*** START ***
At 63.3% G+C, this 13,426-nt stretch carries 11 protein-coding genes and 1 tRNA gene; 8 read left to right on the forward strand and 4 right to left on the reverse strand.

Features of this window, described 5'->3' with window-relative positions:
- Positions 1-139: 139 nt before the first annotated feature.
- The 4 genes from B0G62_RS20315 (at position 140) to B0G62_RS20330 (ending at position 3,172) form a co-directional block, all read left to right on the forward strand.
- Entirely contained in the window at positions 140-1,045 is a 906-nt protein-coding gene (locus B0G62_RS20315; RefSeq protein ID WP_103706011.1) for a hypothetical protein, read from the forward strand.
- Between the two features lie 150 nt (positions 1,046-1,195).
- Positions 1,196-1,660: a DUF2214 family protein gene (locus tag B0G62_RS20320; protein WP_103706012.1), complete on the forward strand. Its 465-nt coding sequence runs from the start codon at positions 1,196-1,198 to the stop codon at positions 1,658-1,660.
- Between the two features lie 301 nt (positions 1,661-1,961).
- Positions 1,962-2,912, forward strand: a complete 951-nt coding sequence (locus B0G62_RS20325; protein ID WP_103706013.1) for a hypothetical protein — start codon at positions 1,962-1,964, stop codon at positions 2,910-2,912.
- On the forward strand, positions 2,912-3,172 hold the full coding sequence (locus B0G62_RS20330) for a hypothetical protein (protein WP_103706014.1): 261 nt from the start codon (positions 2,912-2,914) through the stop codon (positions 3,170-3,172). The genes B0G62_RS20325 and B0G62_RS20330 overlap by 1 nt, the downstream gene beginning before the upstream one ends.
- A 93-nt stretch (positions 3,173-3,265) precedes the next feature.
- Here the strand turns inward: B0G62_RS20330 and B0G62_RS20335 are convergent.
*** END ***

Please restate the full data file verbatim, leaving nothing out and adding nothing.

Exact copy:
At 63.3% G+C, this 13,426-nt stretch carries 11 protein-coding genes and 1 tRNA gene; 8 read left to right on the forward strand and 4 right to left on the reverse strand.

Features of this window, described 5'->3' with window-relative positions:
- Positions 1-139: 139 nt before the first annotated feature.
- The 4 genes from B0G62_RS20315 (at position 140) to B0G62_RS20330 (ending at position 3,172) form a co-directional block, all read left to right on the forward strand.
- Entirely contained in the window at positions 140-1,045 is a 906-nt protein-coding gene (locus B0G62_RS20315; RefSeq protein ID WP_103706011.1) for a hypothetical protein, read from the forward strand.
- Between the two features lie 150 nt (positions 1,046-1,195).
- Positions 1,196-1,660: a DUF2214 family protein gene (locus tag B0G62_RS20320; protein WP_103706012.1), complete on the forward strand. Its 465-nt coding sequence runs from the start codon at positions 1,196-1,198 to the stop codon at positions 1,658-1,660.
- Between the two features lie 301 nt (positions 1,661-1,961).
- Positions 1,962-2,912, forward strand: a complete 951-nt coding sequence (locus B0G62_RS20325; protein ID WP_103706013.1) for a hypothetical protein — start codon at positions 1,962-1,964, stop codon at positions 2,910-2,912.
- On the forward strand, positions 2,912-3,172 hold the full coding sequence (locus B0G62_RS20330) for a hypothetical protein (protein WP_103706014.1): 261 nt from the start codon (positions 2,912-2,914) through the stop codon (positions 3,170-3,172). The genes B0G62_RS20325 and B0G62_RS20330 overlap by 1 nt, the downstream gene beginning before the upstream one ends.
- A 93-nt stretch (positions 3,173-3,265) precedes the next feature.
- Here the strand turns inward: B0G62_RS20330 and B0G62_RS20335 are convergent.